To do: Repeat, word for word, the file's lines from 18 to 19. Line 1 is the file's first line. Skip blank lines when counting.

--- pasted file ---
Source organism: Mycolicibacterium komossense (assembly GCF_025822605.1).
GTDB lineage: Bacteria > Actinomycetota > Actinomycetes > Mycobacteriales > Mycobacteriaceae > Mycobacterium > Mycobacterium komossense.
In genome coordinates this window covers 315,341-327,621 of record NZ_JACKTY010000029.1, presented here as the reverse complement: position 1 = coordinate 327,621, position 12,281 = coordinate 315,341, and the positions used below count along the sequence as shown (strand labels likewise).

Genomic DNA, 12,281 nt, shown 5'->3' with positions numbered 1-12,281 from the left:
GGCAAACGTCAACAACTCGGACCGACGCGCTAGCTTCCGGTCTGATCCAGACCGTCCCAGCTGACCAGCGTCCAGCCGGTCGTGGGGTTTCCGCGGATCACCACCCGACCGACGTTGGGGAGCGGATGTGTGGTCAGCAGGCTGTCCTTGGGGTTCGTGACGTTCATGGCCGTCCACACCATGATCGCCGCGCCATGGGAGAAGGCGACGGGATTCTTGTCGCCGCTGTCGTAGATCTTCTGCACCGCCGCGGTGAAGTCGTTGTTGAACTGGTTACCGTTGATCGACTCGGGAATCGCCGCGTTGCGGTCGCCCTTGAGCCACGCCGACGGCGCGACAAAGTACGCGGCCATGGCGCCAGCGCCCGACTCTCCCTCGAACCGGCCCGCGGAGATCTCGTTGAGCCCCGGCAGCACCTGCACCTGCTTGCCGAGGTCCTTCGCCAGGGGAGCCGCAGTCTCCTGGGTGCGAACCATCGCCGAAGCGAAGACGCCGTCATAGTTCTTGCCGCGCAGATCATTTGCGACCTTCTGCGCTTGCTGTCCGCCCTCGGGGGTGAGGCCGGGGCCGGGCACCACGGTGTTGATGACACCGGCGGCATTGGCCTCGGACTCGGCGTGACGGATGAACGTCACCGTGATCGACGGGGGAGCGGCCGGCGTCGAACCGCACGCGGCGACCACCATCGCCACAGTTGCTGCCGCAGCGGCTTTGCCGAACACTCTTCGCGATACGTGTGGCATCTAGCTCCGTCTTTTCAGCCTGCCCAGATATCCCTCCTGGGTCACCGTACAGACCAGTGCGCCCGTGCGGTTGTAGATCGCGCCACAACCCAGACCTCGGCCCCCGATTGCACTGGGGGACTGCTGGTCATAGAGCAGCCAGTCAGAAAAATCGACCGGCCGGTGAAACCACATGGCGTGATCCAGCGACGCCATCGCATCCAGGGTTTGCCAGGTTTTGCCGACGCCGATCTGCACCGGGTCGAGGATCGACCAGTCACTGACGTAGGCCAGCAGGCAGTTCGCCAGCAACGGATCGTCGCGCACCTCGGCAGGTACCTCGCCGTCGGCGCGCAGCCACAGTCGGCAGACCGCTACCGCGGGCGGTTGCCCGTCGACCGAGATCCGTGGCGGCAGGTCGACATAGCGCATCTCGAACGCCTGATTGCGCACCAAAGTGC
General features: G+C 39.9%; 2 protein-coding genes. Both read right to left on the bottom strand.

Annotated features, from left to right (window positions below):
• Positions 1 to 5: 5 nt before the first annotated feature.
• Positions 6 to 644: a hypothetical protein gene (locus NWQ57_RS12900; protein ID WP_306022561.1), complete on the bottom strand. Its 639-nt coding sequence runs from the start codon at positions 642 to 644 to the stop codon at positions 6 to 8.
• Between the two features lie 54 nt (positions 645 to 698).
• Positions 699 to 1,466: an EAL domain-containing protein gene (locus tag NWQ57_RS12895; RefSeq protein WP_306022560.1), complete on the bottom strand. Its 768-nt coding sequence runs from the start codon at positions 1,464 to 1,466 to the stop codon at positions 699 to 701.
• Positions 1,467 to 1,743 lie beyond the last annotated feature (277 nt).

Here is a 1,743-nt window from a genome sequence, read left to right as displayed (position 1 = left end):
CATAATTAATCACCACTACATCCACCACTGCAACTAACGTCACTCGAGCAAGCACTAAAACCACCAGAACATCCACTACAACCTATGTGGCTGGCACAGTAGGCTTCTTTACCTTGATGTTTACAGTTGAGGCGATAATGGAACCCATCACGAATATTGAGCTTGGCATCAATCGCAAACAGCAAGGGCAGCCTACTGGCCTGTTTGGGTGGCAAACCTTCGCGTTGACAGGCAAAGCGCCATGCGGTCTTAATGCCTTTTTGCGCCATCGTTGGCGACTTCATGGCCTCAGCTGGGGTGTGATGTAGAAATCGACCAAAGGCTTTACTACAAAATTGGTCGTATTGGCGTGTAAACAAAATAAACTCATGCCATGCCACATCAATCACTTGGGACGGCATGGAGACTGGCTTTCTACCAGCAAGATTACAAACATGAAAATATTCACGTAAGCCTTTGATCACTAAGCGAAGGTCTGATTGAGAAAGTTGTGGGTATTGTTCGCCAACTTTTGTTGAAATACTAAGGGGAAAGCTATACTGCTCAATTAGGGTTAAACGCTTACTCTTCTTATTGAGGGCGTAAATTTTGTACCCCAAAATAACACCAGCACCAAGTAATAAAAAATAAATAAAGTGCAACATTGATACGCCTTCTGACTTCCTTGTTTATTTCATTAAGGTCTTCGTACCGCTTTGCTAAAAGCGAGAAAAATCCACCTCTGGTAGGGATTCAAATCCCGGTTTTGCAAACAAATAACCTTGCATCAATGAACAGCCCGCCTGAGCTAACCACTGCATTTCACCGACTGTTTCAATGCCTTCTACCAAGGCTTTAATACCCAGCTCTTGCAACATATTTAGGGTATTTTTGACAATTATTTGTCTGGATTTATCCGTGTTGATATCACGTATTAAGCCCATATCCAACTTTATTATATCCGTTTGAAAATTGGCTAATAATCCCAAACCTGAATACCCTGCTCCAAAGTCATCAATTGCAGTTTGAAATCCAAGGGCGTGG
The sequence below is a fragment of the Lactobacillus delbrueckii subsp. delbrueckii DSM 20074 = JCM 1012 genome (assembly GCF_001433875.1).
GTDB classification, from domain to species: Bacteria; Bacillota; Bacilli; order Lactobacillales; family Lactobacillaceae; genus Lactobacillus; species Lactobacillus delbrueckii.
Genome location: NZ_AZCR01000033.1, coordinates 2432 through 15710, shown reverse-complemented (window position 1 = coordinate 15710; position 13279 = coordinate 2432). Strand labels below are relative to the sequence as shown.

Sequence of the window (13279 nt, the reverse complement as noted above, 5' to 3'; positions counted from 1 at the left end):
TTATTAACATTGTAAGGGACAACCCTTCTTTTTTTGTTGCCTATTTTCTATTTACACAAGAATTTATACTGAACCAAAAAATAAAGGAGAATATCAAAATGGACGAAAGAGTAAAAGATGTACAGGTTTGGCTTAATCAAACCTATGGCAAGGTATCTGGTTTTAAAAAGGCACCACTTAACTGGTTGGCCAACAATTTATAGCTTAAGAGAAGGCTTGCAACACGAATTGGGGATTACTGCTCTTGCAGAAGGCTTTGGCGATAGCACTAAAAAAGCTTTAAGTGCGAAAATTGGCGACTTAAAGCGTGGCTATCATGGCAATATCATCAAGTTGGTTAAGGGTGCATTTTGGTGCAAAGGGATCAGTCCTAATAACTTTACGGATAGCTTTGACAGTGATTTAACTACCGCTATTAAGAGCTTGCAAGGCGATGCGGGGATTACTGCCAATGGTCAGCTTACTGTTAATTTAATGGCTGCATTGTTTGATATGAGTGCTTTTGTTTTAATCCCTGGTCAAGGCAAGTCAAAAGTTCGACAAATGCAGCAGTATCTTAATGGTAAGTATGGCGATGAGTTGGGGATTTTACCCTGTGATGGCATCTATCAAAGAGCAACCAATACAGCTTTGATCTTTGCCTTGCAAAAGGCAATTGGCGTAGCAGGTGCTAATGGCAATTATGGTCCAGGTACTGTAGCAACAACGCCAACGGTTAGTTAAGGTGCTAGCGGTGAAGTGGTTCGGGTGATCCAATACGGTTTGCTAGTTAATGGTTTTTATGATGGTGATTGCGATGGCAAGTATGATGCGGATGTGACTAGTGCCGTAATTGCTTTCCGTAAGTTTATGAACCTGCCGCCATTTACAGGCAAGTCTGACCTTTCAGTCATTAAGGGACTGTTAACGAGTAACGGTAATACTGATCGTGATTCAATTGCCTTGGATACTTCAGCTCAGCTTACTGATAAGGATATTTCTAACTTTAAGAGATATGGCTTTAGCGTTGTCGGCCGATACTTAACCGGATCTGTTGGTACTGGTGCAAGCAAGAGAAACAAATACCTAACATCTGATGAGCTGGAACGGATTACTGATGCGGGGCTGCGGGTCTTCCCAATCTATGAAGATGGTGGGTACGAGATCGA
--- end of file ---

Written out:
Sequence of the window (13279 nt, the reverse complement as noted above, 5' to 3'; positions counted from 1 at the left end):
TTATTAACATTGTAAGGGACAACCCTTCTTTTTTTGTTGCCTATTTTCTATTTACACAAGAATTTATACTGAACCAAAAAATAAAGGAGAATATCAAAATGGACGAAAGAGTAAAAGATGTACAGGTTTGGCTTAATCAAACCTATGGCAAGGTATCTGGTTTTAAAAAGGCACCACTTAACTGGTTGGCCAACAATTTATAGCTTAAGAGAAGGCTTGCAACACGAATTGGGGATTACTGCTCTTGCAGAAGGCTTTGGCGATAGCACTAAAAAAGCTTTAAGTGCGAAAATTGGCGACTTAAAGCGTGGCTATCATGGCAATATCATCAAGTTGGTTAAGGGTGCATTTTGGTGCAAAGGGATCAGTCCTAATAACTTTACGGATAGCTTTGACAGTGATTTAACTACCGCTATTAAGAGCTTGCAAGGCGATGCGGGGATTACTGCCAATGGTCAGCTTACTGTTAATTTAATGGCTGCATTGTTTGATATGAGTGCTTTTGTTTTAATCCCTGGTCAAGGCAAGTCAAAAGTTCGACAAATGCAGCAGTATCTTAATGGTAAGTATGGCGATGAGTTGGGGATTTTACCCTGTGATGGCATCTATCAAAGAGCAACCAATACAGCTTTGATCTTTGCCTTGCAAAAGGCAATTGGCGTAGCAGGTGCTAATGGCAATTATGGTCCAGGTACTGTAGCAACAACGCCAACGGTTAGTTAAGGTGCTAGCGGTGAAGTGGTTCGGGTGATCCAATACGGTTTGCTAGTTAATGGTTTTTATGATGGTGATTGCGATGGCAAGTATGATGCGGATGTGACTAGTGCCGTAATTGCTTTCCGTAAGTTTATGAACCTGCCGCCATTTACAGGCAAGTCTGACCTTTCAGTCATTAAGGGACTGTTAACGAGTAACGGTAATACTGATCGTGATTCAATTGCCTTGGATACTTCAGCTCAGCTTACTGATAAGGATATTTCTAACTTTAAGAGATATGGCTTTAGCGTTGTCGGCCGATACTTAACCGGATCTGTTGGTACTGGTGCAAGCAAGAGAAACAAATACCTAACATCTGATGAGCTGGAACGGATTACTGATGCGGGGCTGCGGGTCTTCCCAATCTATGAAGATGGTGGGTACGAGATCGA